U.S. Forces Girding for Raids by Iraqis On Anniversary
Dates Next Week
By DOUGLAS JEHL
New York Times
WASHINGTON, July 11 American intelligence agencies are warning of a possible new wave of attacks against United States forces in Iraq during the next week to coincide with anniversaries tied to Saddam Hussein and the Baath Party, military officials said today.
The anniversaries include July 14, the date of the 1958 coup against the British-backed monarchy, which is celebrated as Iraq's National Day; July 16, the date that Mr. Hussein took power in 1979; and July 17, the date of the Baath Party revolution in 1968.
While stopping short of saying the guerrilla attacks on Americans were centrally orchestrated, the officials said the intelligence agencies were edging closer to a view that they were being coordinated at least at a regional level.
American commanders have made clear in the past that they intend to counter such attacks with aggressive military operations aimed at former Baath Party and paramilitary leaders who are believed to be leading the resistance.
Military officials refused today to discuss any future operations, but they said no one should be surprised if concern over possible new attacks prompted new American military action. "We see a heightened period ahead in which the groups who are out there will try to convince others to carry out attacks," one military official said.
The warnings extend to July 17, the date of the last anniversary, and reflect specific intelligence about possible attacks in Baghdad and other areas, the officials said. They follow a spike in attacks against American forces during the past three days.
Among the particular reasons for concern, the military officials said, are credible but unconfirmed intelligence reports indicating that senior Baath Party officials may have recently gathered for a meeting aimed at reconstituting their movement under the titular leadership of Mr. Hussein. "When you combine the intelligence that we're seeing with the sentiment that usually surrounds these days, there's reason for a lot of concern," a second military official said.
The most recent major American military operation in Iraq concluded on July 6; it was the third in a series of offensives conducted by the United States since May 1, when President Bush declared an end to major military operations. Lt. Gen. Ricardo Sanchez, the American ground commander in Iraq, said in Baghdad on Thursday that the operations, which have resulted in several hundred arrests and the seizure of some weapons, were aimed at "former Baath Party loyalists and other subversive elements that we suspect of conducting attacks against U.S. forces."
Bush administration officials, including the defense secretary, Donald H. Rumsfeld, have said they have seen no evidence that the attacks on American forces are being centrally controlled. But military commanders have said there is ample evidence that the attacks are being coordinated on at least a local level by professional soldiers.
On Thursday, General Sanchez appeared to go even further, saying that the United States was weighing whether the attacks which he described as increasingly bold and militarily sophisticated might be part of a broader strategy orchestrated by the former Iraqi leader.
"Are they operating on some sort of commander's intent out there, if you will?" the general said. "Probably so. I mean, Saddam told us that he was going to let us into Baghdad and then strike at us here and try to break the will of the coalition. So that possibility is out there. And you know, that's what we're trying to establish at this point, see if that's part of their operational plan."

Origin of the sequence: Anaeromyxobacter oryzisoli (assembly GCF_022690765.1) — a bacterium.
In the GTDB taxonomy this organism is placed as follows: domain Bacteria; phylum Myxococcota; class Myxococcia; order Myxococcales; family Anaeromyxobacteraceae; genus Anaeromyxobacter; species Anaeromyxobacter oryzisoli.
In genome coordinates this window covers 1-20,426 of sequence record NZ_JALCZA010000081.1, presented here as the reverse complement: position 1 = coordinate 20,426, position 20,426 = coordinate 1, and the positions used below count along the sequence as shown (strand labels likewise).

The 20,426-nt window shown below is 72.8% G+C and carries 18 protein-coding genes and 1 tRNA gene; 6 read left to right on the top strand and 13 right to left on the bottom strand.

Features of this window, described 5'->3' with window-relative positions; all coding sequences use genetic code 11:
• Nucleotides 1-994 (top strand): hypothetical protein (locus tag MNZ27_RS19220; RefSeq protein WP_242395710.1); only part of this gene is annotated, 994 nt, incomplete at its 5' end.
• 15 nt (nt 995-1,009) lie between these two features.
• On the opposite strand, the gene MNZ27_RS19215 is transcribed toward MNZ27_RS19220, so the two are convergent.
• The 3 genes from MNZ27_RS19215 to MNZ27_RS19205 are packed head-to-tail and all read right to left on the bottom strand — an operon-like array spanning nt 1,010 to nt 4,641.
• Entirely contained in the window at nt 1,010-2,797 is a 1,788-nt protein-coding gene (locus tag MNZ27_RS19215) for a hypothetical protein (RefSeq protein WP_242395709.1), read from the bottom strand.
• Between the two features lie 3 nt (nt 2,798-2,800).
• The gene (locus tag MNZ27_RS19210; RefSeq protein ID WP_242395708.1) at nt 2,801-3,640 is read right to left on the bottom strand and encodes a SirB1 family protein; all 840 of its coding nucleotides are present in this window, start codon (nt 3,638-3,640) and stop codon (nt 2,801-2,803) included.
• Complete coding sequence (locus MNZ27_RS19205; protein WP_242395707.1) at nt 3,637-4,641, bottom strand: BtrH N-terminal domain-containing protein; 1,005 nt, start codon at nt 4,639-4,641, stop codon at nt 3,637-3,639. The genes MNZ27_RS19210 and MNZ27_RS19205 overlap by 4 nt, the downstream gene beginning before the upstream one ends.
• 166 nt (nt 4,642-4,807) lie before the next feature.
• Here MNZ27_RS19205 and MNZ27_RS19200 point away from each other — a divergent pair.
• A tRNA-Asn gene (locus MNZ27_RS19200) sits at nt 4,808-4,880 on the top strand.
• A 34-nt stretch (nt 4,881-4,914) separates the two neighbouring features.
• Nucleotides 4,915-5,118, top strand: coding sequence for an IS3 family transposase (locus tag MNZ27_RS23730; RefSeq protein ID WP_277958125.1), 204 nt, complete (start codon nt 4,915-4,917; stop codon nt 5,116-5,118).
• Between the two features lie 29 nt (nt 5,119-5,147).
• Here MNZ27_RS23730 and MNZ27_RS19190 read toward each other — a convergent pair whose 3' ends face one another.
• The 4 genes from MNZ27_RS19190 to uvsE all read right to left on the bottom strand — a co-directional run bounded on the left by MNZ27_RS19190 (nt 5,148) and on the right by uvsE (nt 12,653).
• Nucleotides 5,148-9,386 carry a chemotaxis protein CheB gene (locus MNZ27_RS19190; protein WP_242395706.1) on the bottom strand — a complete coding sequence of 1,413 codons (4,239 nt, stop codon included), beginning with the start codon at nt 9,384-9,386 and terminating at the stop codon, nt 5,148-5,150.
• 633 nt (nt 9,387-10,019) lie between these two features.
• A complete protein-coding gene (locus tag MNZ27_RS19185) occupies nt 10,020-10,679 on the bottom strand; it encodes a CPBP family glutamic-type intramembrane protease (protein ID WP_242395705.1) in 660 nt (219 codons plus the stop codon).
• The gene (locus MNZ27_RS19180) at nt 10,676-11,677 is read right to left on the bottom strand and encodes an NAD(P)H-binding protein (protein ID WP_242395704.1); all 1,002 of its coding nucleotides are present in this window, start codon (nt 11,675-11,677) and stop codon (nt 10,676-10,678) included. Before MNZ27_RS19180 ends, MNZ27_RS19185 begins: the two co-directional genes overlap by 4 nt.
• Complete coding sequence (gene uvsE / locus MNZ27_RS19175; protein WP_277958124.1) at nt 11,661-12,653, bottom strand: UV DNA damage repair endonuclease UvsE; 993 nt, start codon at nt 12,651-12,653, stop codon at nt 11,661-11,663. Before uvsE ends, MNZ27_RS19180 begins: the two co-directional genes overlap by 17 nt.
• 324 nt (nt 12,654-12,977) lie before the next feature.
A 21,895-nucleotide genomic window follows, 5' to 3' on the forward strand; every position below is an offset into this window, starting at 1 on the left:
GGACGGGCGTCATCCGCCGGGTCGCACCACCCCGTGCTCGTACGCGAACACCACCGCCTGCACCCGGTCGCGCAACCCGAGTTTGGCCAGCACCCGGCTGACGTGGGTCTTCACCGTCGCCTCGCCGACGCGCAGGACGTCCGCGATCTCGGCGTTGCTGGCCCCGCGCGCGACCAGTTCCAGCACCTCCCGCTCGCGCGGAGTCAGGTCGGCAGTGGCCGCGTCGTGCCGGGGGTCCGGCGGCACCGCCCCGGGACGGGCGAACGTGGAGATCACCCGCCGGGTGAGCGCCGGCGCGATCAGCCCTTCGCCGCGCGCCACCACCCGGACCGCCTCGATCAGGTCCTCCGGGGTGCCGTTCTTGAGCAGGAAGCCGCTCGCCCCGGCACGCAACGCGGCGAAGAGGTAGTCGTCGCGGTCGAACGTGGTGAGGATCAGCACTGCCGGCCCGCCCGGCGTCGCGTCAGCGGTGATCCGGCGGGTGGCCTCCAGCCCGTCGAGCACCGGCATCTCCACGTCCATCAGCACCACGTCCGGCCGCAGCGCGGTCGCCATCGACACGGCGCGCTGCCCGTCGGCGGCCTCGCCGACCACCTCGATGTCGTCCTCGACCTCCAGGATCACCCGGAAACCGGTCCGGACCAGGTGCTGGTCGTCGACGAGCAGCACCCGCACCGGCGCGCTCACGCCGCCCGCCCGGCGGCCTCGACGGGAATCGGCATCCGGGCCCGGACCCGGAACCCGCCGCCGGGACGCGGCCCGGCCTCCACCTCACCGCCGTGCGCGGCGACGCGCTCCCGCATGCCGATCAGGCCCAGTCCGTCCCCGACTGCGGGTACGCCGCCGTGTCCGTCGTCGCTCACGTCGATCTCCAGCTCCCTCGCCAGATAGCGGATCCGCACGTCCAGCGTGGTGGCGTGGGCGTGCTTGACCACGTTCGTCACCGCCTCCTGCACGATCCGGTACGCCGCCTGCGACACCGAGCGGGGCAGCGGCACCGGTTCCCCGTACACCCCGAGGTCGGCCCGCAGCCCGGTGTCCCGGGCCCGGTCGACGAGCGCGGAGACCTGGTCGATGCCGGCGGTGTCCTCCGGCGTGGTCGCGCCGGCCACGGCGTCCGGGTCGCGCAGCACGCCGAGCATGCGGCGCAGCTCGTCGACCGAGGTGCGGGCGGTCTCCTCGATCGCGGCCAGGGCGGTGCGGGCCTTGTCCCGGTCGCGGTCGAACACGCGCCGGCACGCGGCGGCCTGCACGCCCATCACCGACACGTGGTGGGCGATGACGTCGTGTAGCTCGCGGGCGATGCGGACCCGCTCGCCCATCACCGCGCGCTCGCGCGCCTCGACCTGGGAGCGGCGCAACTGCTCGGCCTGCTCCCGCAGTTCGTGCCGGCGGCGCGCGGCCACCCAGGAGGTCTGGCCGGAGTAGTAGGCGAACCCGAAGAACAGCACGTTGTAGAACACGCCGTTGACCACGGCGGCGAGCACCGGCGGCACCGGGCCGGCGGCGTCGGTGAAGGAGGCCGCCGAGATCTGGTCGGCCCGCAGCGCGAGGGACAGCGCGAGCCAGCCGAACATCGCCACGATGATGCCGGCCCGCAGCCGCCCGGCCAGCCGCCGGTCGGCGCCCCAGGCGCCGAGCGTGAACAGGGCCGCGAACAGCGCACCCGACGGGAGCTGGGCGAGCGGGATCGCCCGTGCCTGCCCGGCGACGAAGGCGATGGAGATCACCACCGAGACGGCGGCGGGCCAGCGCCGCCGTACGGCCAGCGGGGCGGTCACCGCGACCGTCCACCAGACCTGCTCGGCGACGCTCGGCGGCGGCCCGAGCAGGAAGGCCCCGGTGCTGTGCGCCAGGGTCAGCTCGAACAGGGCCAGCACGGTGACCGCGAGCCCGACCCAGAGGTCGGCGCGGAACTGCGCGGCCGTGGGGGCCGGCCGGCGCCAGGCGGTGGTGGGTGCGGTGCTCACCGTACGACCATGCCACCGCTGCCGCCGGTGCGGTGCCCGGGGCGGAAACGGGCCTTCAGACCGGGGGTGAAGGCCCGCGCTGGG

"There's no question in my mind that there are former Saddam Fedayeen trained soldiers that are out there, Special Republican Guard soldiers that are still out there continuing with their offensive against us," General Sanchez said. "So, in terms of professionalism, clearly, there are soldiers out there that continue to ply their trade against the coalition forces."
Gen. Tommy R. Franks, who stepped down this week as head of the United States Central Command, told Congress this week that "more than 90 percent" of the attacks against American forces in Iraq were taking place in the center of the country, in a region known as the Sunni Triangle "where the Baath Party was most heavily invested."
Over the last three days, American military officials said, there have been about 25 attacks a day involving American military personnel, although some were initiated by the United States. That rate is substantially higher than a week ago, though not yet as high as it was during a peak last month, the officials said.
In testimony on Thursday before the House Armed Services Committee, General Franks described the three offensive operations that American forces have carried out since May 1 as an attempt to root out the sources of opposition and their caches of weapons. "We have our people every day not sitting in base camps," General Franks said, "but rather out looking to find the Baathists, looking to find the jihadis, looking to find these people who cross the border from Syria and are hell-bent on creating difficulty."
A senior Defense Department official said today that it would be prudent to expect "other intense military operations" by American forces in Iraq in the days and weeks ahead.
As a factor in the attacks, American officials point to the view increasingly widespread in Iraq and within the United States intelligence community that Mr. Hussein and probably his sons, Uday and Qusay, are still alive. That belief has inspired fear among Mr. Hussein's opponents and loyalty among his followers, the officials say.
"I think the fact that the specter of Saddam continues to be present out
there, whether he is dead or alive, is making a significant impact on the people
of Iraq and their ability to cooperate with the coalition," General Sanchez
said on Thursday.